The report of ICTV (2005) lists more than 6,000 viruses classified in 1,950 species and in more than 391 different higher taxa. However, GenBank contains an additional 3,142 species which has been unaccounted by the ICTV report.
A number of changes could be made both at ICTV and GenBank to better handle virus taxonomy and classification in the future. The committee also operates a database (ICTVdB) containing taxonomic information for over 6,000 virus species as of 2005. It is open to the public and is searchable by several different means.
The official objectives of the ICTV are:
(i) To develop an internationally agreed taxonomy for viruses
(ii) To develop internationally agreed names for virus taxa, including species and sub-viral agents
(iii) To communicate taxonomic decisions to all users of virus names, in particular the international community of virologists, by publications and via the Internet
(iv) To maintain an index of virus names
(v) To maintain an ICTV database on the Internet that records the data that characterize each named viral taxon, together with the common names of each taxon in all major languages
(i) Principles of Nomenclature:
The ICTV’s essential principles of virus nomenclature are:
b. To avoid or reject the use of names which might cause error or confusion, and
c. To avoid the unnecessary creation of names.
The ICTV’s universal virus classification system uses a slightly modified version of the standard biological classification system. It only recognises the taxa below kingdom: those of order, family, subfamily, genus, and species. When it is uncertain how to classify a species into a genus but its classification in a family is clear, it will be classified as an unassigned species of that family. Many taxa remain unranked.
(ii) Naming and Changing Taxa:
Proposals for new names, name changes, and the establishment and taxonomic placement of taxa are handled by the Executive Committee of the ICTV in the form of proposals. All relevant ICTV subcommittees and study groups are consulted prior to a decision being taken. The name of a taxon has no status until it has been approved by ICTV, and names will only be accepted if they are linked to the approved hierarchical taxa.
If no suitable name is proposed for a taxon, the taxon may be approved and the name be left undecided until the adoption of an acceptable international name, when one is proposed to and accepted by ICTV.
Names must not convey a meaning for the taxon which would seem to either exclude viruses which are rightfully members of that taxa, exclude members which might one day belong to that taxa or include viruses which are members of different taxa.
Viral classification starts at the level of order and follows with the taxon suffixes given in italics:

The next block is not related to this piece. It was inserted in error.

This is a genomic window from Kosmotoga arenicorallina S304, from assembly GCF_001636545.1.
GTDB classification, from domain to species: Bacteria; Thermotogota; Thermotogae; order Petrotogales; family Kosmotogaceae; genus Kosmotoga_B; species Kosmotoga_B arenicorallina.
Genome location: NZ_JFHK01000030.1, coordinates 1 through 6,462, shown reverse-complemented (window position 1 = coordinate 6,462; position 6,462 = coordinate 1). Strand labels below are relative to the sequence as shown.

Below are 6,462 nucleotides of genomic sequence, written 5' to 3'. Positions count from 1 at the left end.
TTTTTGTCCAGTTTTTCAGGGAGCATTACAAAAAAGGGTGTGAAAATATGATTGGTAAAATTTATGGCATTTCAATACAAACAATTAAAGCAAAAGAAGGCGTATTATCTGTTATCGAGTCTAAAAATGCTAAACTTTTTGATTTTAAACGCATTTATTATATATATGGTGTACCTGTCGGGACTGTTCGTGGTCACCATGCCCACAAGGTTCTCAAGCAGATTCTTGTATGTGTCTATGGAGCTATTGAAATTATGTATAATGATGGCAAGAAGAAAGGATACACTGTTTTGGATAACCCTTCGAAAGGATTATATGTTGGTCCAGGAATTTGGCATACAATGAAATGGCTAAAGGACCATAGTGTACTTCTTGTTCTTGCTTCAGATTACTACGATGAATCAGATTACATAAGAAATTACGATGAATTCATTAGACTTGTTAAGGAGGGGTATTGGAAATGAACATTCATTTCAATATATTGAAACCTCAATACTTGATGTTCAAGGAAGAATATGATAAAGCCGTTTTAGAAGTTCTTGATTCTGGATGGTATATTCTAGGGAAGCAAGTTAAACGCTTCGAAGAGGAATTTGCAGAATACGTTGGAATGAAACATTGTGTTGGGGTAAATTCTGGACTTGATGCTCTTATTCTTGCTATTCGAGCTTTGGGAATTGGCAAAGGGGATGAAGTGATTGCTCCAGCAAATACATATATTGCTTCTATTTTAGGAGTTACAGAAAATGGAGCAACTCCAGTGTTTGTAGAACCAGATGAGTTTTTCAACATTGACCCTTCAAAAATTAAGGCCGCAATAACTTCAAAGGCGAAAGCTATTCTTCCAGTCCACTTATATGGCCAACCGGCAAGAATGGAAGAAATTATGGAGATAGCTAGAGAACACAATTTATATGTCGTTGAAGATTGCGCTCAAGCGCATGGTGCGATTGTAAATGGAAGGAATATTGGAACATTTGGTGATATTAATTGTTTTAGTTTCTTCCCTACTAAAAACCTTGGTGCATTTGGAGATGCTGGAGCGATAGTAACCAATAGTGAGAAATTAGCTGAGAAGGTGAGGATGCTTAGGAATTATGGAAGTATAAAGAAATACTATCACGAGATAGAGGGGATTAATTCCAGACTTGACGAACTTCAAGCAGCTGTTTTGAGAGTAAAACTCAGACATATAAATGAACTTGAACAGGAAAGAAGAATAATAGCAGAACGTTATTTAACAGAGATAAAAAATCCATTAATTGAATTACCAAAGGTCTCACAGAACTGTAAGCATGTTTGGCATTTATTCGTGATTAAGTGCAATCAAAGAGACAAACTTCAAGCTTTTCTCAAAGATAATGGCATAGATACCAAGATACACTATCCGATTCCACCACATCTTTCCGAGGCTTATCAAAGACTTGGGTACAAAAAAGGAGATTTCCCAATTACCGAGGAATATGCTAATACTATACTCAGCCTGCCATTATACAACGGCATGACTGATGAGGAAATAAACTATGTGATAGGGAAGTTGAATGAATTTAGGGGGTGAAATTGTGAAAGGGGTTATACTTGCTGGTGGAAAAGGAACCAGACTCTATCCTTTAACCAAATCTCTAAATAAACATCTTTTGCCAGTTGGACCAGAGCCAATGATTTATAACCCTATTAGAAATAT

So far, five orders have been established by the ICTV:
a. Caudovirales: (It contains tailed dsDNA (Group I) bacteriophages)
b. Herpesvimles: (It contains large eukaryotic dsDNA viruses)
c. Mononegavirales: (It includes non-segmented (-) ssRNA (Group V) plant and animal viruses)
d. Nidovirales: (It is composed of (+) ssRNA (Group IV) viruses with vertebrate hosts)
e. Picomavirales: (contains small (+) ssRNA viruses that infect a variety of plant, insect and animal hosts).
These orders span viruses with varying host ranges. Other variations occur between the orders, for example Nidovirales are isolated for their differentiation in expressing structural and nonstructural proteins separately. However, this system of nomenclature differs from other taxonomic codes on several points.
A minor point is that names of orders and families are italicized, as in the International Code of Botanical Nomenclature (ICBN). Most notably, species names generally take the form of [Disease] virus.
The establishment of an order is based on the inference that the virus families contained within a single order have most likely evolved from a common ancestor. The majority of virus families remain unplaced. Up to 2008, 82 families and 2,083 species of virus have been defined.
The following agents are smaller than viruses but have some of their properties:
a. Family Pospiviroidae
i. Genus Pospiviroid; type species: Potato spindle tuber viroid
ii. Genus Hostuviroid; type species: Hop stunt viroid
iii. Genus Cocadviroid; type species: Coconut cadang-cadang viroid
iv. Genus Apscaviroid; type species: Apple scar skin viroid
v. Genus Coleviroid; type species: Coleus blumei viroid 1
b. Family Avsunviroidae:
i. Genus Avsunviroid; type species: Avocado sunblotch viroid
ii. Genus Pelamoviroid; type species: Peach latent mosaic viroid
Satellites depend on co-infection of a host cell with a helper virus for productive multiplication. Their nucleic acids have substantially distinct nucleotide sequences from either their helper vims or host. When a satellite sub-viral agent encodes the coat protein in which it is encapsulated, it’s then called a satellite virus.
a. Satellite viruses:
1. Single-stranded RNA satellite viruses
i. Subgroup 1: Chronic bee-paralysis satellite virus
ii. Subgroup 2: Tobacco necrosis satellite virus
b. Satellite nucleic acids:
1. Single-stranded satellite DNAs
2. Double-stranded satellite RNAs
3. Single-stranded satellite RNAs
i. Subgroup I: Large satellite RNAs
ii. Subgroup 2: Small linear satellite RNAs
iii. Subgroup 3: Circular satellite RNAs (virusoids)
Prions, named for their description as ‘proteinaceous and infectious particles’, lack any detectable (as of 2002) nucleic acids or virus-like particles. They resist inactivation procedures which-normally affect nucleic acids.
a. Mammalian prions:
1. Agents of spongiform encephalopathies
b. Fungal prions:
1. PSI+ prion of Saccharomyces cerevisiae
2. URE3 prion of Saccharomyces cerevisiae
3. RNQ/PIN+ prion of Saccharomyces cerevisiae
4. Het-s prion of Podospora anserina
v. Dimmock Classification:
Dimmock (2001) classified viruses into six sections (on the basis of their host preference) such as infecting animals, plants, fungi, bacteria, and satellite viruses and viroids. Each section is divided into 7 classes (following revised Baltimore scheme), and each class into families.
Science Fair Project # 6. Isolation and Cultivation of Viruses: